5 years ago
By now, almost everyone is aware of the controversial acquittal of Casey Anthony in Orlando, Florida.
Unlike many people (and despite being a lawyer by trade), I did not follow this case and I have been only casually following its results.
But there are two, critical points that need to be made and understood here.
First, in our system of criminal justice, the State must prove its case. This is such a fundamental concept for the American system that it is almost embarrassing to mention. Nonetheless, it seems that many people in the media and protesters outside of the courthouse have forgotten that all-important concept. But this idea that the State must prove the guilt of the accused, and prove it beyond a “reasonable doubt” to a jury of peers is the key stone that protects us from arbitrary oppression by the State. The Founding Fathers considered this an essential bulwark of liberty. So when the jurors in the Casey Anthony case explain that they could not convict Ms. Anthony because the State had not proven the allegations, that is an extremely serious charge and one that indicates that the system is working.
The fact that the public perceives that “justice” was not carried out illustrates: (A) that the public is never shy about condemning people without all the facts that were available to the jury, and; (B) that the public has lost sight of this key responsibility of the State to prove its case. As Americans, we must accept that there will be cases where, for whatever reason, the State cannot meet its burden to prove guilt and a criminal may escape punishment for a crime committed. That is the serious price of liberty, however, and until someone devises a better method to protect us from the oppressive force of the State, we run a grave risk when we undercut that protection by demanding the condemnation of persons that the State could not prove were guilty.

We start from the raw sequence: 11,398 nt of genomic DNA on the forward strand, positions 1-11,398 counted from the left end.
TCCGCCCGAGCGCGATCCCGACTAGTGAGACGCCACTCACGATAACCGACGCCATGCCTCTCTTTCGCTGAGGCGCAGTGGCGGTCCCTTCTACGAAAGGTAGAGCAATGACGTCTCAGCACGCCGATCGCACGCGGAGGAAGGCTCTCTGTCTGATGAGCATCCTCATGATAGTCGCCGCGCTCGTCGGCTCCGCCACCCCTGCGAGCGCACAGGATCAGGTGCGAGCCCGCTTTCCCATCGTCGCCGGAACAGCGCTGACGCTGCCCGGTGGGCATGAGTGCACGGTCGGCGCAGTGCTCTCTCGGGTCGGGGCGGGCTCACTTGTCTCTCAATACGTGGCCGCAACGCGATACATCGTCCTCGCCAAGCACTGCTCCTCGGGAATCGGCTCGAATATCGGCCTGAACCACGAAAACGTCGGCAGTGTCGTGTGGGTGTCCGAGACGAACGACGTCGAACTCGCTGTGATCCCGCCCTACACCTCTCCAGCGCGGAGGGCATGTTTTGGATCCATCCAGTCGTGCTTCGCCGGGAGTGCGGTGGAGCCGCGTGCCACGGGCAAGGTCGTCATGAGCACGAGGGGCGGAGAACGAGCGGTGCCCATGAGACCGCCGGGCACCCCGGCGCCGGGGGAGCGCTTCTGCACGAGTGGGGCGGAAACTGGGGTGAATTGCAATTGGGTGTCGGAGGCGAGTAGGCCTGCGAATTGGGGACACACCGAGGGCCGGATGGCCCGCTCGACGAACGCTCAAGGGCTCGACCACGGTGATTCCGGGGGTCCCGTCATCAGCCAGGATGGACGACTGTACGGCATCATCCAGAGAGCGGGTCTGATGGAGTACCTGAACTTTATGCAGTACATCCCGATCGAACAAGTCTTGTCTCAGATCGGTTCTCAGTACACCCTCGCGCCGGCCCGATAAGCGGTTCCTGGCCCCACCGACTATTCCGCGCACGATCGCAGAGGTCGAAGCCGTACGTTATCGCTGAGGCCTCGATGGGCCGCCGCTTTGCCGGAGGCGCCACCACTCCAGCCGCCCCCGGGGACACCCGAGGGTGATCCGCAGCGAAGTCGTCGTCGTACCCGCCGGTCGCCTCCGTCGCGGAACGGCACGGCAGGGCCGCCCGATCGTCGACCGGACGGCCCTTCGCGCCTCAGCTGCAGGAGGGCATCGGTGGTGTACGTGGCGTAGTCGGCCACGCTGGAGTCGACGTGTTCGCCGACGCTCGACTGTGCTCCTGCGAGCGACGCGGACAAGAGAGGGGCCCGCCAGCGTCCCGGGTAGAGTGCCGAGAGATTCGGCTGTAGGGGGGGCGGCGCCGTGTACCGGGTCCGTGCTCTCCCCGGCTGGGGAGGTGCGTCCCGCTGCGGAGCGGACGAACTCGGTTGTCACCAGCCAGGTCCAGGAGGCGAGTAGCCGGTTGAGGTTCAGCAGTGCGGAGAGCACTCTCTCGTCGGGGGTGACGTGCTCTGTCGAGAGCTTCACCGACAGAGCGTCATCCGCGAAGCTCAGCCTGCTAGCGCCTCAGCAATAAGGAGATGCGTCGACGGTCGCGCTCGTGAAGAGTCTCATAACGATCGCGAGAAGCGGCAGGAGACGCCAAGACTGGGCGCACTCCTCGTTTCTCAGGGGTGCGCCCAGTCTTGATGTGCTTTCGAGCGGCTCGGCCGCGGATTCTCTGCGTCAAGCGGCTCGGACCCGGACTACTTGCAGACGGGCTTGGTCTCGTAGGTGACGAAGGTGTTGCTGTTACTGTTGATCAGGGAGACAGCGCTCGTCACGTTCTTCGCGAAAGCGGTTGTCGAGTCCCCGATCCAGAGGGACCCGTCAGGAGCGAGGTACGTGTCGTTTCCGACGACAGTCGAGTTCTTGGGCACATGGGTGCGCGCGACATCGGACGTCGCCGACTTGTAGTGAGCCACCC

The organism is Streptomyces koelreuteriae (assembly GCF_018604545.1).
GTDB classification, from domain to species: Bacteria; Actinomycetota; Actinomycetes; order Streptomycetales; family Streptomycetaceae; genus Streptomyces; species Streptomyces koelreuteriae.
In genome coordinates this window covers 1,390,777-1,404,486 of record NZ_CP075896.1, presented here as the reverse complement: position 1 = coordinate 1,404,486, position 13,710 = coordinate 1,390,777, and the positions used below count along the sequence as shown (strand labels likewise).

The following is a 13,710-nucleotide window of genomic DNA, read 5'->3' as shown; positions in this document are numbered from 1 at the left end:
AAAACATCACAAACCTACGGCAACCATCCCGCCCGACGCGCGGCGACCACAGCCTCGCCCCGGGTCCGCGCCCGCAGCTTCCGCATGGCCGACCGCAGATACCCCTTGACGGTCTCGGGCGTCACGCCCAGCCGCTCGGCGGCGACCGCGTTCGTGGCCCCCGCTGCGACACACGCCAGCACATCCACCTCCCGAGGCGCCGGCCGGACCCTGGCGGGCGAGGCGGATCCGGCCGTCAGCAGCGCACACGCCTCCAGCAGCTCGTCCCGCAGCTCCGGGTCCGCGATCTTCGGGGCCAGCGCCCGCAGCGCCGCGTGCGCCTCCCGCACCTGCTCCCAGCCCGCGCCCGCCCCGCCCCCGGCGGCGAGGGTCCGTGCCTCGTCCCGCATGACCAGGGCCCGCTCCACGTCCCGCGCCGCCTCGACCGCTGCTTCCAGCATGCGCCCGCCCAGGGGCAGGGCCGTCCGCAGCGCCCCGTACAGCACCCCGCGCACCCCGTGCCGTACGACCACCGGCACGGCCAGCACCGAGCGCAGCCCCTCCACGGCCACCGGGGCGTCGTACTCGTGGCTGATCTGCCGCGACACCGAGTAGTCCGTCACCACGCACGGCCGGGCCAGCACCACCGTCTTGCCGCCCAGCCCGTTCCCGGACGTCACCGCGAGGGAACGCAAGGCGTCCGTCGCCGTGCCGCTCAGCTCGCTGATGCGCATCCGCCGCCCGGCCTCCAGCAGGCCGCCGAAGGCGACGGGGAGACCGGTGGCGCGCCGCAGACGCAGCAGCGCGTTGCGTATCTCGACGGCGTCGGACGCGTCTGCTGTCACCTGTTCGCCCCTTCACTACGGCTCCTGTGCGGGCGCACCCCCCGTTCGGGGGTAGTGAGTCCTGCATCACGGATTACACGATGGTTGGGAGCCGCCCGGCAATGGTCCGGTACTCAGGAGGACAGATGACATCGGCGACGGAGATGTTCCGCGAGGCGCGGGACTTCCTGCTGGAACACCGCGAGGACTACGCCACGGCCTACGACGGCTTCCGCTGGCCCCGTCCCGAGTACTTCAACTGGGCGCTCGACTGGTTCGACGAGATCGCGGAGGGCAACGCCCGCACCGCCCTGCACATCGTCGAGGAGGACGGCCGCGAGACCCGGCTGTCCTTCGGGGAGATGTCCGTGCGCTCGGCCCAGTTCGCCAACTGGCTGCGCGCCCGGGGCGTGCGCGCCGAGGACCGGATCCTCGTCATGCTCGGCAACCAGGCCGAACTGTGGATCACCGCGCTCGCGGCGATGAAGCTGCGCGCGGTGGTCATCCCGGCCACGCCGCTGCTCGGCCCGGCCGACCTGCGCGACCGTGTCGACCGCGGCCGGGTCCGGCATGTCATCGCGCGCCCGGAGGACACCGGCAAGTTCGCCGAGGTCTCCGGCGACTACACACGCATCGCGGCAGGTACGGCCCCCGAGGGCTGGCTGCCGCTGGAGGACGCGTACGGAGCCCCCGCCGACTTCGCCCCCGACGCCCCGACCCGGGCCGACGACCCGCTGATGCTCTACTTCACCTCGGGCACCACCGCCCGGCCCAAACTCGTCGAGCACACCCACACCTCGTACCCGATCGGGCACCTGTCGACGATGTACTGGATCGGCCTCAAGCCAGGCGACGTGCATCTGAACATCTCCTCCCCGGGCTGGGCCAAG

Which brings me to my second point, as illustrated by this article in The Daily Mail.
A juror in the Casey Anthony trial has told how she received death threats and has been unable to work since she was cleared of murder.
The woman, known only as juror number 12 left her job and went into hiding fearing co-workers would ‘want her head on a platter’.
Her husband said before leaving she told him: ‘I’d rather go to jail than sit on a jury like this again.’
One, Jennifer Ford, 32, said there was not evidence to convict the 25-year-old mother.
She said: ‘I did not say she was innocent, I just said there was not enough evidence.
‘If you cannot prove what the crime was, you cannot determine what the punishment should be.’
The nursing student told ABC news: ”Everyone wonders why we didn’t speak to the media right away.
‘It was because we were sick to our stomach to get that verdict.
Another, Russell Huekler said the jury only saw evidence that Anthony was a good mother.
He said: ‘‘The first number of witnesses were Casey’s friend and every time that they said they saw Casey with Caylee, it was a loving relationship and no one provided evidence to the contrary.’
When we reach the point that jurors cannot serve without fearing for their lives if they dare to hold the State accountable for proving guilt, the jury system collapses. At that point, jurors compelled to serve will become little better than rubber-stamps for the State, voting to convict out of fear of mob violence and the complete disruption of their lives. And when the State can count on guilty verdicts, no matter how sloppy or non-existent the evidence, the door is wide open to tyranny. And, lest anyone think that tyranny cannot happen in these United States, just look at the Fast and Furious/Gunwalker scandal for a sample of government run amok.